July 28, 2002
French And Indian Verse

I am curious as to whether any of my readers will like this poem at all. It's a close line-by-line translation of one of Horace's Odes (2.16), in the meter of the original, by Thomas Morris (1732-1806?), a British officer stationed in Canada. Morris keeps Achilles and Tithonus in the eighth stanza, but 'translates' all the other geographic, ethnographic, and historical references from the ancient Mediterranean to the modern British Empire. The poem, written in 1761 and published in 1796, is number 327 in the New Oxford Book of Eighteenth-Century Verse. Horace's subject is otium, which is both "leisure" and "peace of mind" (Morris' "ease"), the opposite of negotium, "business, trouble".

Sapphics: At the Mohawk-Castle, Canada. To Lieutenant Montgomery

Ease is the prayír of him who, in a whaleboat
Crossing Lake Champlain, by a stormís oíertaken;
Not struck his blanket, not a friendly island
    Near to receive him.

Ease is the wish too of the sly Canadian;
Ease the delight of bloody Caghnawagas;
Ease, Richard, ease, not to be bought with wampum,
    Nor paper money.

Not colonelís pay, nor yet a dapper sergeant,
Orderly waiting with recovered halberd,
Can chase the crowd of troubles still surrounding
    Laced regimentals.

That sub lives best who, with a sash in tatters
Worn by his grandsire at the fight of Blenheim,
To fear a stranger, and to wild ambition,
    Snores on a bearskin.

Why like fine-fellows are we ever scheming,
We short-lived mortals? Why so fond of climates
Warmed by new suns? O who, that runs from home, can
    Run from himself too?

Care climbs radeaux with four-and-twenty pounders,
Not quits our light troops, or our Indian warriors,
Swifter than moose-deer, or the fleeter east wind,
    Pushing the clouds on.

He, whose good humour can enjoy the present,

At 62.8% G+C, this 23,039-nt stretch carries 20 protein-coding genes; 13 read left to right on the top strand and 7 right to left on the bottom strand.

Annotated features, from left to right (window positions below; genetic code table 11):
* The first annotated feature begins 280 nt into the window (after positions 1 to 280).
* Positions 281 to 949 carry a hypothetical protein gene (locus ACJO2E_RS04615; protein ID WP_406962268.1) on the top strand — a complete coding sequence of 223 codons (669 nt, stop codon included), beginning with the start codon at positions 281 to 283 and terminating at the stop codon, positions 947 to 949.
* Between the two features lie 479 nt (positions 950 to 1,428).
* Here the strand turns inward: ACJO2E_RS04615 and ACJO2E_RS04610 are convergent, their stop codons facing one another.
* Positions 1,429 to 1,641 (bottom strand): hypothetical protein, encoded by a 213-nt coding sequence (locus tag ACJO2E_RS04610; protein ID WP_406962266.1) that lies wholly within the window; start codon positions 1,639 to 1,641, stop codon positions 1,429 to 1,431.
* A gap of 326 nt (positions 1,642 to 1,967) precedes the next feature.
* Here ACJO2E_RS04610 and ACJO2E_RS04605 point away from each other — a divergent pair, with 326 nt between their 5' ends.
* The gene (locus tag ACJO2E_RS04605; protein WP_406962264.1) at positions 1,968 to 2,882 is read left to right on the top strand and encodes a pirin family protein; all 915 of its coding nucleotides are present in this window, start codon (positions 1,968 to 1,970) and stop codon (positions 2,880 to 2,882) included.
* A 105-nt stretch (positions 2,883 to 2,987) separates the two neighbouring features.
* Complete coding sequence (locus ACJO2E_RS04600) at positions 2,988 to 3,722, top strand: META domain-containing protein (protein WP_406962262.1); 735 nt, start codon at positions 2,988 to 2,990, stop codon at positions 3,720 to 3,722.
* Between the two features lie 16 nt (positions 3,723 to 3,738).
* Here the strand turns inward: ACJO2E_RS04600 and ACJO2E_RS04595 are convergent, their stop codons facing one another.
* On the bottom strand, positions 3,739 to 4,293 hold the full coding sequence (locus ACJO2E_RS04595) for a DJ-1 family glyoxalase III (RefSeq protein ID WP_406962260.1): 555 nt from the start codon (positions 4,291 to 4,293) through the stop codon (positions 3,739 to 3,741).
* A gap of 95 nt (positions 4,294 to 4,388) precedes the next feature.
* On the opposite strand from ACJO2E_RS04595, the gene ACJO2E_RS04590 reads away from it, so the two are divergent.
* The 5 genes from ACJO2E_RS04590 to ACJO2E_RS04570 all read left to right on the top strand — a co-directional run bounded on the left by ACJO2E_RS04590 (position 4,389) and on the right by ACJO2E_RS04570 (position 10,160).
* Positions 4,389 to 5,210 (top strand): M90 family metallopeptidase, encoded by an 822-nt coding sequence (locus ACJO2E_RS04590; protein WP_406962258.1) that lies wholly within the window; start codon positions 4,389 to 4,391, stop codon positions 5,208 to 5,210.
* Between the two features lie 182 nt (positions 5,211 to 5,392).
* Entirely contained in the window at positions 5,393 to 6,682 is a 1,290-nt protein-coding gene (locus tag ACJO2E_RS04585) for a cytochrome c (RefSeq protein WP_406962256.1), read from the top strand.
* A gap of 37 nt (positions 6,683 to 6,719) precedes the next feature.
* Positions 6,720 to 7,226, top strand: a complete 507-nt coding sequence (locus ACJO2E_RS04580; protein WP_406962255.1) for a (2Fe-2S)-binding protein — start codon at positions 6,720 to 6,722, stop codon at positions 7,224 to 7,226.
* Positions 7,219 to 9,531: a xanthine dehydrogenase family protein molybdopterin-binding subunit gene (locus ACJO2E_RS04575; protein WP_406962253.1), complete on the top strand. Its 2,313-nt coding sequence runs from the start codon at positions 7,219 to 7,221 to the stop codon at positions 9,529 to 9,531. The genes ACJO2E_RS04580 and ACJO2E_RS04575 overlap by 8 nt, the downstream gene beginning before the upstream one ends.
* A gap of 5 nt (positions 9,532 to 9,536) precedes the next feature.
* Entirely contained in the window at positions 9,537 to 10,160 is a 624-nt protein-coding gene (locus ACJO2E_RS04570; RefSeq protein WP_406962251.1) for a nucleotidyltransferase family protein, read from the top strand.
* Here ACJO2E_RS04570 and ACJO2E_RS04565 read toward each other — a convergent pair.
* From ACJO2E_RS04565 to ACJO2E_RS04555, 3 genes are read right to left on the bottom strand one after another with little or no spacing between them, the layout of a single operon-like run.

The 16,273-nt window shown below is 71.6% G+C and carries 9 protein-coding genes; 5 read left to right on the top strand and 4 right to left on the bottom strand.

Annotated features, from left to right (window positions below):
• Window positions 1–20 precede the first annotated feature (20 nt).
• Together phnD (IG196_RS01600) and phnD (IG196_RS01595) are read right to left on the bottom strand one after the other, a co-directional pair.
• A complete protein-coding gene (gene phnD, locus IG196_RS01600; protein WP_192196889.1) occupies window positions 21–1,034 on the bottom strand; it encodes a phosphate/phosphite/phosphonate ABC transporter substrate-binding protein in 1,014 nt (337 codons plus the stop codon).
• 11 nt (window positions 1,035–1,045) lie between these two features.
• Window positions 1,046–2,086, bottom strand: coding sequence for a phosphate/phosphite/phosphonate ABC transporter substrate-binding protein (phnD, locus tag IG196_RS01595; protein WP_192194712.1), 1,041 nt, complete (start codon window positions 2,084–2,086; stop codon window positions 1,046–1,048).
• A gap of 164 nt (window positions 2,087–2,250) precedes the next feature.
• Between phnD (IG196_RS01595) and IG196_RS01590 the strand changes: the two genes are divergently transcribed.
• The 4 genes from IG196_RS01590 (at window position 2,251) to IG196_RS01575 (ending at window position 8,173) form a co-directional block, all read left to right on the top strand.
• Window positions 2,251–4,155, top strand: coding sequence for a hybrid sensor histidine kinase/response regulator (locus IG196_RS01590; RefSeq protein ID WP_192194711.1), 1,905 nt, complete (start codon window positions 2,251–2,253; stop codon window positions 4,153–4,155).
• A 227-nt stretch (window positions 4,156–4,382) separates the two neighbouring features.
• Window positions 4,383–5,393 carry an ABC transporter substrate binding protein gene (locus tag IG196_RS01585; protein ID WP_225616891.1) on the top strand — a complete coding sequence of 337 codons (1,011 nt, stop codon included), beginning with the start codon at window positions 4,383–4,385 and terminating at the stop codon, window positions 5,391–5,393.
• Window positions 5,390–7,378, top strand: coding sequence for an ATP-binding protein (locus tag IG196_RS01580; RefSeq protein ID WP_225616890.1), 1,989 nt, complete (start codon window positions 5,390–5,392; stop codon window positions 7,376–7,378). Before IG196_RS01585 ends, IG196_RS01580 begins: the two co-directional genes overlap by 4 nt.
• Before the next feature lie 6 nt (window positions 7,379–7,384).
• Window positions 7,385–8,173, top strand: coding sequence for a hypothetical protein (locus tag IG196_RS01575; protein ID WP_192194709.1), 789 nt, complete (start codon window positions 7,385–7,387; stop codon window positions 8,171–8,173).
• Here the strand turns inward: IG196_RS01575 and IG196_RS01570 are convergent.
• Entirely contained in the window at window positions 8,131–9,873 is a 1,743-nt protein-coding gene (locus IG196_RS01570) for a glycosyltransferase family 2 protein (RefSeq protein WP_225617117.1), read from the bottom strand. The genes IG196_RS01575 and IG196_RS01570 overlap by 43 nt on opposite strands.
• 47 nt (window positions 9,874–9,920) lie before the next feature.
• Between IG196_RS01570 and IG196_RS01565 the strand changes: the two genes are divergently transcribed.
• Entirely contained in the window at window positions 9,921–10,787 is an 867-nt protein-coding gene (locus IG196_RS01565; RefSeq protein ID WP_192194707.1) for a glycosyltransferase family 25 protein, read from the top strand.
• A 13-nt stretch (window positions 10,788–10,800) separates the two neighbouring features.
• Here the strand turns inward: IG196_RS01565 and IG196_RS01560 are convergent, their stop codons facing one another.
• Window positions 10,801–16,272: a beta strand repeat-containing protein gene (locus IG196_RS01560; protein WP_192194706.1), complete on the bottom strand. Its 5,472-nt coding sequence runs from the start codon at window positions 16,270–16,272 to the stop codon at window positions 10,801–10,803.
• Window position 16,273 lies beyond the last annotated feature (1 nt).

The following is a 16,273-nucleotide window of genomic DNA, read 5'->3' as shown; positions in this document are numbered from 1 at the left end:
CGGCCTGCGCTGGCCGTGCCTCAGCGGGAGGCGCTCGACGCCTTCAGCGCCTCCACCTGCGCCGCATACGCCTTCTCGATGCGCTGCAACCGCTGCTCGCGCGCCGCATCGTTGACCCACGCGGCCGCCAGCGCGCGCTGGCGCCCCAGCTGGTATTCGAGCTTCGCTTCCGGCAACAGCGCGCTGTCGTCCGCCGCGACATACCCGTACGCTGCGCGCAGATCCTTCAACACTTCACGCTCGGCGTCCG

Scorns to look forward; with a smile of patience
Tempíring the bitter. Bliss uninterrupted
    None can inherit.

Death instantaneous hurried off Achilles;
Age far-extended wore away Tithonus:
Who will live longer, thou or I, Montgomíry?
    Dicky or Tommy?

Thee twenty messmates, full of noise and laughter,
Cheer with their sallies; thee the merry damsels
Please with their tittíring; whilst thou sittíst adorned with
    Boots, sash and gorget.

Me to Fort Hendrick, midst a savage nation,
Dull Connajohry, cruel fate has driven.
O think on Morris, in a lonely chamber,
    Dabbling in Sapphic.

As Morris says, his meter (and Horace's) is Sapphic: each stanza consists of three lines on the pattern / x / x / x x / x / x and a fourth of / x x / x. (The Latin actually uses long and short syllables rather than accented and unaccented, but the pattern works fairly well with English accentual rhythms.)

Notes: "sub" (13) is subaltern. Tithonus (30) was given eternal life but not eternal youth and eventually shriveled into a cicada. The second stanza is my favorite. Whether this, or any translation, can give even a hint of Horace's quality as a poet is a good question.

Posted by Dr. Weevil at July 28, 2002 10:46 PM
Comments

As a student of Latin, I'm intrigued by this translation. I'm forced to respect a man who can achieve not only a close literal translation but also an identical meter. (I've never understood why R. Fitzgerald was so popular as a translator, as he seems to achieve neither ...)

I'd still maintain, however, that Horace can only really be appreciated in the original tongue.

Posted by: Robin on July 28, 2002 11:22 PM